Partial collapse was more frequently observed in the fall-in mode (Fig. 2A, 48 s) as compared with the shift mode (Fig. 1A). We further analyzed changes in vesicular volume in the two fusion modes. Vesicular volume was calculated using vesicular diameter measured by X-Y-Z-T scanning. The mean vesicular volume before fusion was 41.4 ± 8.1 μm3. Relative changes in each vesicle volume (Vt/V0) during fusion showed that partial collapse of large vesicles in the fall-in mode produced a smaller volume reduction (Fig. 3A, □) than the shift mode (Fig. 3A, , p < 0.001, two-way analysis of variance). Almost one-half of fusion events with the fall-in mode (46%, 16/35) showed less than a 50% volume reduction (Fig. 3B, inset, Fall-in), whereas none did in the shift mode (Fig. 3B, inset, Shift). The volume reduction rate (ΔV/Δt) showed that collapse stopped earlier in the fall-in mode (Fig. 3B, ●) than in the shift mode (Fig. 3B, ○), suggesting that the exocytotic fusion pore closes earlier in the fall-in mode than in the shift mode.
SR101, activity-dependent dye (40–42) and astrocyte-selective fluorescence marker (43), has been used in marking astrocytes, detecting exocytosis (42), and bleaching FM 1-43 dye in synaptic vesicles with “kiss and run” fusion mode (44, 45). To further examine fusion pore formation in large astrocytic vesicles, we used SR101 to monitor the collapse of large astrocytic vesicles. SR101 (1 μm) was applied in the perfusion solution for 10 min and then washed out for 10 min to reduce the background fluorescence. In this experiment, we used weak mechanical stimulation (puffing ACSF) to induce large vesicles (33). Three to five puffs induced multiple SR101-negative large vesicles (supplemental Movie 3). The collapse of large vesicles was accompanied by a bright fluorescence punctum (Fig. 4, A and B, arrowheads). The majority of large vesicles (80%, 78/98) collapsed with a single punctum (Fig. 4A, arrowheads, and supplemental Movie 4). A subgroup of large vesicles (16%, 16/98) collapsed with two puncta (Fig. 4B, arrowheads, and supplemental Movie 5), indicating that two fusion pores were formed simultaneously. Only a few large vesicles (4%, 4/98) collapsed without puncta. SR101 fluorescence puncta also preferentially moved into, rather than out of, collapsed vesicles. The collapse speed of large vesicles measured by SR101 and FM 1-43 was similar (Fig. 4C, ○ versus ●).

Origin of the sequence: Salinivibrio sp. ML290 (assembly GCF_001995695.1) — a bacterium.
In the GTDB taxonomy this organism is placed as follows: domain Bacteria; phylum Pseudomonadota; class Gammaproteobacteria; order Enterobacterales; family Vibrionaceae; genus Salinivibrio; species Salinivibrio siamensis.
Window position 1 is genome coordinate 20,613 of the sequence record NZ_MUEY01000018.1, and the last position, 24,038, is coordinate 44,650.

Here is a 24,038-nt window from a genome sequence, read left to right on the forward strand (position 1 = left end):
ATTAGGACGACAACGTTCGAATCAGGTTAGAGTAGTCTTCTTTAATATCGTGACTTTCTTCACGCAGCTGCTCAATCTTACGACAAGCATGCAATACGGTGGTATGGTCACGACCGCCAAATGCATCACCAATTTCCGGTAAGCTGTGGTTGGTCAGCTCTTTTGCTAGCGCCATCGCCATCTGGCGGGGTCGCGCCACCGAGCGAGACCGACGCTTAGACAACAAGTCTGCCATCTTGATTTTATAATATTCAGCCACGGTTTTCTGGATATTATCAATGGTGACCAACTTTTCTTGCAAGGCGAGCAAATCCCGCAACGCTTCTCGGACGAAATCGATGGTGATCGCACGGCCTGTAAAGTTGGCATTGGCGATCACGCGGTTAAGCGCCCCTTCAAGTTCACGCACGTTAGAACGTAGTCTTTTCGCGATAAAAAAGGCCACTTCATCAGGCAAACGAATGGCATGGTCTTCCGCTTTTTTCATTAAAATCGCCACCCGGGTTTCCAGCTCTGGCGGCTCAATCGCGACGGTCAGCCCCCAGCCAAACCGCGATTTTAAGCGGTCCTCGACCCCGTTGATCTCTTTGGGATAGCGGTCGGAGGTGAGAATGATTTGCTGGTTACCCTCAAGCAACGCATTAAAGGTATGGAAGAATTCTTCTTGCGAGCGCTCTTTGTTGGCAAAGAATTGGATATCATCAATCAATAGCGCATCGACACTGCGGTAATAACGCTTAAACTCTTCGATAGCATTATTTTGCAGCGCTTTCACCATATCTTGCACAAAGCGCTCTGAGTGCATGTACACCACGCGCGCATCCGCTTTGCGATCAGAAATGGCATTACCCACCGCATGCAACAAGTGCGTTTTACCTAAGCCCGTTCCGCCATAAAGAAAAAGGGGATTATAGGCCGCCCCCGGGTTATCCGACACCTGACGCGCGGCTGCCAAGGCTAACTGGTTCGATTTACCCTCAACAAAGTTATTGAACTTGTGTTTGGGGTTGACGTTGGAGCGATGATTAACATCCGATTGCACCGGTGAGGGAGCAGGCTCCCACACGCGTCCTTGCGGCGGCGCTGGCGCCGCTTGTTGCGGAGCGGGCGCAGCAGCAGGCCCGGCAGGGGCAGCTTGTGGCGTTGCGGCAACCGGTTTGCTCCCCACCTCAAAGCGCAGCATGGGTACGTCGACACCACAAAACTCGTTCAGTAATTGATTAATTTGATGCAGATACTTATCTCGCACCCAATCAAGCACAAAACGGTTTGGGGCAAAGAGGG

The SR101 fluorescence intensity in the puncta increased with time (Fig. 5A, ○, 20–60 s, p < 0.001 as compared with 0 s, Student's paired t test, n = 15 vesicles for each group), indicating that SR101 entered the collapsed vesicles. The SR101 fluorescence intensity in the puncta was 2.8 ± 0.2 times that in the nearby tissue (p < 0.001, Student's paired t test, n = 15 vesicles for each group), suggesting that SR101 binds to the fused membrane with a higher affinity than to the intact cytoplasmic and vesicular membrane. The SR101 fluorescence intensity in the puncta (Fig. 5A, ○) was significantly higher than FM 1-43 in the puncta (Fig. 5A, ●, p < 0.001, two-way analysis of variance, n = 15 vesicles for each group). The time for t50 (ΔF reaching at 50% of ΔFmax) of SR101 (Fig. 5B, ○, t50 = 4.8 ± 1.1 s) was significantly shorter than that of FM 1-43 (Fig. 5B, ●, t50 = 18.0 ± 6.8 s, p < 0.001, Student's unpaired t test, n = 15 vesicles for each group). These results suggest that SR101 binds to the membrane fragment with a higher affinity than FM 1-43. In contrast to low FM 1-43 fluorescence in the vesicular lumen (Fig. 5C, ●), SR101 fluorescence in the vesicular lumen also increased significantly (Fig. 5C, ○, 10–25 s, p < 0.001 as compared with 0 s, Student's paired t test, n = 15 vesicles for each group). To further compare fluorescence increases in vesicular puncta and lumen, we calculated the ratio of punctum fluorescence increases versus lumen fluorescence increases (ΔFPun/ΔFLum). The ratio (ΔFPun/ΔFLum) for FM 1-43 was 19.0 ± 3.1 (Fig. 5D, ●), whereas for SR101, it was only 1.8 ± 0.3 (Fig. 5D, ○), suggesting that FM 1-43 only binds to the fused membrane fragment, whereas SR101 binds to both the fused membrane fragment and the intact internal membrane.